Born and raised in Muleshoe, Texas, Ms. Martinez is the Director of the Cross-Cultural Academic Advancement Center.She assists Texas Tech in its diversity/inclusive excellence initiatives, and has been at TTU for almost 15 years. Ms. Martinez become involved in assessment when she started to work for Dr. Juan Muñoz, Senior Vice President and Vice Provost.As the division began to form, data was needed to explain what diversity was and how it impacted the campus.
Jobi uses assessment in multiple ways. Some data is collected just to gauge attendance
and if students benefited from the event, other data is collected to see if there
was a shift in their beliefs on diversity.The Center mostly uses the assessment data
to further their dialogue on the importance of diversity in the curriculum and the
co-curricular. "Jobi Martinez is one of those rare professionals that is equally adept at accomplishing
critical tasks, as well as assessing their impact for the division, and university.
This inherent commitment to measurable outcomes is imperative to the work of inclusive
excellence in higher education. She is most deserving of the current recognition.",
commented Dr. Muñoz. In addition, the Center has begun to engage in social media. With the help of the
College of Media and Communications, the Center now looks at mentions and the emotions
expressed in the social media postings; a very intriguing and unique form of measuring
engagement.Ms. Martinez states, "I am looking forward to doing more of this type of assessment." Congratulations, Jobi!
Dr. Serra originally hails from Baldwin, New York, which is on the south shore of Long Island. But, he usually just tells people I'm "from Long Island", as most people don't know the names of the numerous very-small towns on Long Island. He has been here at Texas Teach for almost 6 years. Currently an Assistant Professor (Associate in the Fall!) of Cognitive Psychology in the Psychology Department, Dr. Serra researches various aspects of human learning and studying including memory, comprehension, study behaviors, and how students evaluate how well they are learning what they're studying. The latter concept is often referred to as "metacognition," which means "a critical evaluation of thinking." When students study and decide whether they have learned enough to stop studying, or if they decide to continue, or decide to switch study tactics, they are engaging in various forms of metacognition. Dr. Serra teaches a variety of courses including research methods and cognition at the undergraduate level, and seminars on metacogntion and on teaching at the graduate level. Dr. Serra also is the faculty supervisor for the teaching of PSY 1300 (General Psychology), where his largest assessment role comes into play. Every semester,he conducts an end-of-semester assessment of PSY 1300 students in which he assesses them on a variety of measures relevant to the course and its status as a core course, as well as on other measures that are relevant to the further refinement of the course to increase student learning as well as students' satisfaction with the course.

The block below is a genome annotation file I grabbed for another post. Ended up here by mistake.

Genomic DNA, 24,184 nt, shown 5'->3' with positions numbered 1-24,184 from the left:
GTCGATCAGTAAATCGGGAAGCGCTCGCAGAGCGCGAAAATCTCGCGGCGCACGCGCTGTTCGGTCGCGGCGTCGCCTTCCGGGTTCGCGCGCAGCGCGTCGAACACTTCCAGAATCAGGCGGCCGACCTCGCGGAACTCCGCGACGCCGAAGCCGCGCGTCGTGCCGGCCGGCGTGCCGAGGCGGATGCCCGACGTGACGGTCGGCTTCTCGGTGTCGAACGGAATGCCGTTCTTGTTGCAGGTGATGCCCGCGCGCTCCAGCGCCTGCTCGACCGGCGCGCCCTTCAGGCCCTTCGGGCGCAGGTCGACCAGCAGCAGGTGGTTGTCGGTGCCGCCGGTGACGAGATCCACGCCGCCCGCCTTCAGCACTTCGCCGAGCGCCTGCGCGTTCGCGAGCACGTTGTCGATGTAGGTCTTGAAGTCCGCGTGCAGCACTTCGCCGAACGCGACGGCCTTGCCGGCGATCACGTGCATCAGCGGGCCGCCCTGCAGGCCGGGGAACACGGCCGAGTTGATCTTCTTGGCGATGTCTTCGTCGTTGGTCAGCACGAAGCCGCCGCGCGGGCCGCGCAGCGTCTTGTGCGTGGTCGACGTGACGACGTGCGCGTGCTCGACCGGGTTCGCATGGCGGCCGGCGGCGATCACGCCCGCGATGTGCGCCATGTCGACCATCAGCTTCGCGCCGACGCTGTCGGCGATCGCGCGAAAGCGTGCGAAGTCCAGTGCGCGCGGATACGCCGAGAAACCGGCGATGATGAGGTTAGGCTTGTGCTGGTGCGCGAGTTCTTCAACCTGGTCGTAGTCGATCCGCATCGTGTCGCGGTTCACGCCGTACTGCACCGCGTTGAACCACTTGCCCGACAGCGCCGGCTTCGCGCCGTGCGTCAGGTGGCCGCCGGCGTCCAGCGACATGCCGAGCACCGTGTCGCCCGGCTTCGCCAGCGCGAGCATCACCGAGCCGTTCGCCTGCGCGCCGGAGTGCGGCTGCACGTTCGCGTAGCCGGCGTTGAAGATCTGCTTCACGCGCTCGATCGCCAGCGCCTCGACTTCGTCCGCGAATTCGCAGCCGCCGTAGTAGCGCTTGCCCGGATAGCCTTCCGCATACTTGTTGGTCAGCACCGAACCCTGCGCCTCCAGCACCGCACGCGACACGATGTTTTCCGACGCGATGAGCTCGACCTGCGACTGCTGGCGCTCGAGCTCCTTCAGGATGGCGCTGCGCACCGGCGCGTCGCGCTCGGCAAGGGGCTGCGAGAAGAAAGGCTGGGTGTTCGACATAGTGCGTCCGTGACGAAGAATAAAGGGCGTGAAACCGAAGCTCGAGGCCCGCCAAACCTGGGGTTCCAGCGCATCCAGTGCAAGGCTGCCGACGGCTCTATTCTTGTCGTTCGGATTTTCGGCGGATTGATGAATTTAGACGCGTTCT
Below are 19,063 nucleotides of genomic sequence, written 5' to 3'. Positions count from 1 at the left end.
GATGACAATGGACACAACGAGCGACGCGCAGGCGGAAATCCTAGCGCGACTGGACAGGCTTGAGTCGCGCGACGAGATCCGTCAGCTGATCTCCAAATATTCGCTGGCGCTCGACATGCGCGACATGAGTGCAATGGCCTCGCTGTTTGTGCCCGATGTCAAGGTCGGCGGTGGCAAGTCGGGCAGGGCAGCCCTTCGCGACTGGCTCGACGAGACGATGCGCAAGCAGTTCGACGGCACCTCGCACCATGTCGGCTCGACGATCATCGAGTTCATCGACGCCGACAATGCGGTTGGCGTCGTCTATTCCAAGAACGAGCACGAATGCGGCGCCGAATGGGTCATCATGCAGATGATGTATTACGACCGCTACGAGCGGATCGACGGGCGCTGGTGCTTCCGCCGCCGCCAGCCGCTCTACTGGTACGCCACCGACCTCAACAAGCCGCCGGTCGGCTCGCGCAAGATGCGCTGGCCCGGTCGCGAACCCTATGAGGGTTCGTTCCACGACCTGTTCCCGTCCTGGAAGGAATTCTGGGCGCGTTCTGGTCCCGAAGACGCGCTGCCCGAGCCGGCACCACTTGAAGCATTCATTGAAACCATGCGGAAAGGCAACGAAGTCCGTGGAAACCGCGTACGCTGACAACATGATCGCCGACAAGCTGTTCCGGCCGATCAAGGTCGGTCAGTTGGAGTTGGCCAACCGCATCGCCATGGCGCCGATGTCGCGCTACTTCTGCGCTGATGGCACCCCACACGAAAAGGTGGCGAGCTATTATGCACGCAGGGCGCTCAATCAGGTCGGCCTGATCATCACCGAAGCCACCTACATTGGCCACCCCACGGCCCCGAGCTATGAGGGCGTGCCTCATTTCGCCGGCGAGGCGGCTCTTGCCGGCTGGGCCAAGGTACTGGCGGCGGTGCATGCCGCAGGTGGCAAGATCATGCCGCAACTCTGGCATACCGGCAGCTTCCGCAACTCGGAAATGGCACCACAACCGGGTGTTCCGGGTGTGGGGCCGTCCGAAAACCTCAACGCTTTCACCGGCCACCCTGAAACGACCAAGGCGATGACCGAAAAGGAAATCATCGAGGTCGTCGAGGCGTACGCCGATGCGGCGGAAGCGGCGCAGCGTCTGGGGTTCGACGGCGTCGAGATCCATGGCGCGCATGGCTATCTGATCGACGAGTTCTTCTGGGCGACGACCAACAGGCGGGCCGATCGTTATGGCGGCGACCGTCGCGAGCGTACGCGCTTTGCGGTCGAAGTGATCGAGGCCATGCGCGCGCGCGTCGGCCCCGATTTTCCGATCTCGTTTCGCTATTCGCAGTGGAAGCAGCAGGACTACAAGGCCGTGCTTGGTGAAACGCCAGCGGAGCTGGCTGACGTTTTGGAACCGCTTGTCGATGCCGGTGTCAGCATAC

Dr. Serra become involved in assessment through supervision ofPSY 1300 (General Psycholgy), which is a large-enrollment core course. He was asked to do assessment of that course by the university, but quickly became interested in assessing a variety of other additional outcomes in the course as the result of doing that. "Since arriving at Texas Tech, Dr. Serra has been instrumental in making sure that our department provides the best possible learning experiences for undergraduates who choose to enroll in our General Psychology Course (PSY 1300). In addition to serving as the faculty supervisor to the many doctoral students who teach sections of this course, he pays close attention to the outcome data, and makes necessary improvements based on this data. We very much appreciate all Mike does for us!", states Dr. Lee Cohen, Psychology Department Chair.
Additionally, Dr. Serrahasdone smaller-form assessments in some of his other courses. In general, his approach to assessment has two major goals: to find out what students like or don't like about his courses, and to make sure they are learning what he expects them to be learning from his courses. He doesn't subscribe to a strong "student as consumer" model of education, but he knows that students learn better when they like a course and are invested in it, which does not always have to mean dumbing-down courses to meet student demands. Furthermore, given his interest in the public's perceptions of psychology asa science, for several semesters he alsoincluded a measure of this perception in the course assessment of PSY 1300. He found that students' perceptions of psychology as a science were influenced by his choice of textbook and other supplemental materials for the course.According to Dr. Serra, such a finding has large implications for psychology as a field given that most people (including future tax payers, reporters,politicians, and researchers in other fields) are only ever exposed to "truepsychology" (as opposed to the likes of aDr. Phil or aDr. Melfi on television) in an introductory psychology course. "Asa field, this might be our only opportunity to convince those people who will determine future policy decisions and futureresearch expenditures that psychology research is scientific and that it produces worthwhile knowledge, so the textbook we choose for our courses might have much larger effects than we'd imagine!", states Dr. Serra. Congratulations, Michael!